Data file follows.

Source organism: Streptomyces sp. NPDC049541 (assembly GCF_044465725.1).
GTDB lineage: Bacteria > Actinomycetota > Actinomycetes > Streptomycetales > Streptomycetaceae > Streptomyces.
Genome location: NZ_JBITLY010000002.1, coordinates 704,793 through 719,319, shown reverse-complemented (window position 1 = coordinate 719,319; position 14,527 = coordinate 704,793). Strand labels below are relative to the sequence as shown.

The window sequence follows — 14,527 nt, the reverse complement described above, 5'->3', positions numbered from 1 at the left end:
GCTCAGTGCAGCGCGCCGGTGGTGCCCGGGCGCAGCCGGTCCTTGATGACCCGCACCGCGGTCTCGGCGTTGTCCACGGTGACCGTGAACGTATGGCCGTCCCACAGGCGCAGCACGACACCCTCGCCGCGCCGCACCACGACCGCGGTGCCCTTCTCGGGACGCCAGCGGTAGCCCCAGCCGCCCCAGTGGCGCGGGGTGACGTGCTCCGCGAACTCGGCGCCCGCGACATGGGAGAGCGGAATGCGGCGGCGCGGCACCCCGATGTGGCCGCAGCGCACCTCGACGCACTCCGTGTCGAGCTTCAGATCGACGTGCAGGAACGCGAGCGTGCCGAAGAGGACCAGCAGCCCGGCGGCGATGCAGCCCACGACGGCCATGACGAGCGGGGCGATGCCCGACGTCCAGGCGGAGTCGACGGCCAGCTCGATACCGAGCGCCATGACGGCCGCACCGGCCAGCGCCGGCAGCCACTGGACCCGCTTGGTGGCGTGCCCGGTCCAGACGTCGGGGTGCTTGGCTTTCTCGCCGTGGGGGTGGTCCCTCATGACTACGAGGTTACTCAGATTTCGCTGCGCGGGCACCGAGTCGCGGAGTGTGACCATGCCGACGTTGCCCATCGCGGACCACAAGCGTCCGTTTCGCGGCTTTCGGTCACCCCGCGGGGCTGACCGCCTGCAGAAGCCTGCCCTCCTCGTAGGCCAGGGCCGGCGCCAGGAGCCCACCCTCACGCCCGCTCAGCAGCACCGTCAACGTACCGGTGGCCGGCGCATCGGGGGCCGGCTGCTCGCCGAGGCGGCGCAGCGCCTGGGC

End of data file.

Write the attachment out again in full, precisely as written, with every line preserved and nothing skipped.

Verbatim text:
Source organism: Streptomyces sp. NPDC049541 (assembly GCF_044465725.1).
GTDB lineage: Bacteria > Actinomycetota > Actinomycetes > Streptomycetales > Streptomycetaceae > Streptomyces.
Genome location: NZ_JBITLY010000002.1, coordinates 704,793 through 719,319, shown reverse-complemented (window position 1 = coordinate 719,319; position 14,527 = coordinate 704,793). Strand labels below are relative to the sequence as shown.

The window sequence follows — 14,527 nt, the reverse complement described above, 5'->3', positions numbered from 1 at the left end:
GCTCAGTGCAGCGCGCCGGTGGTGCCCGGGCGCAGCCGGTCCTTGATGACCCGCACCGCGGTCTCGGCGTTGTCCACGGTGACCGTGAACGTATGGCCGTCCCACAGGCGCAGCACGACACCCTCGCCGCGCCGCACCACGACCGCGGTGCCCTTCTCGGGACGCCAGCGGTAGCCCCAGCCGCCCCAGTGGCGCGGGGTGACGTGCTCCGCGAACTCGGCGCCCGCGACATGGGAGAGCGGAATGCGGCGGCGCGGCACCCCGATGTGGCCGCAGCGCACCTCGACGCACTCCGTGTCGAGCTTCAGATCGACGTGCAGGAACGCGAGCGTGCCGAAGAGGACCAGCAGCCCGGCGGCGATGCAGCCCACGACGGCCATGACGAGCGGGGCGATGCCCGACGTCCAGGCGGAGTCGACGGCCAGCTCGATACCGAGCGCCATGACGGCCGCACCGGCCAGCGCCGGCAGCCACTGGACCCGCTTGGTGGCGTGCCCGGTCCAGACGTCGGGGTGCTTGGCTTTCTCGCCGTGGGGGTGGTCCCTCATGACTACGAGGTTACTCAGATTTCGCTGCGCGGGCACCGAGTCGCGGAGTGTGACCATGCCGACGTTGCCCATCGCGGACCACAAGCGTCCGTTTCGCGGCTTTCGGTCACCCCGCGGGGCTGACCGCCTGCAGAAGCCTGCCCTCCTCGTAGGCCAGGGCCGGCGCCAGGAGCCCACCCTCACGCCCGCTCAGCAGCACCGTCAACGTACCGGTGGCCGGCGCATCGGGGGCCGGCTGCTCGCCGAGGCGGCGCAGCGCCTGGGC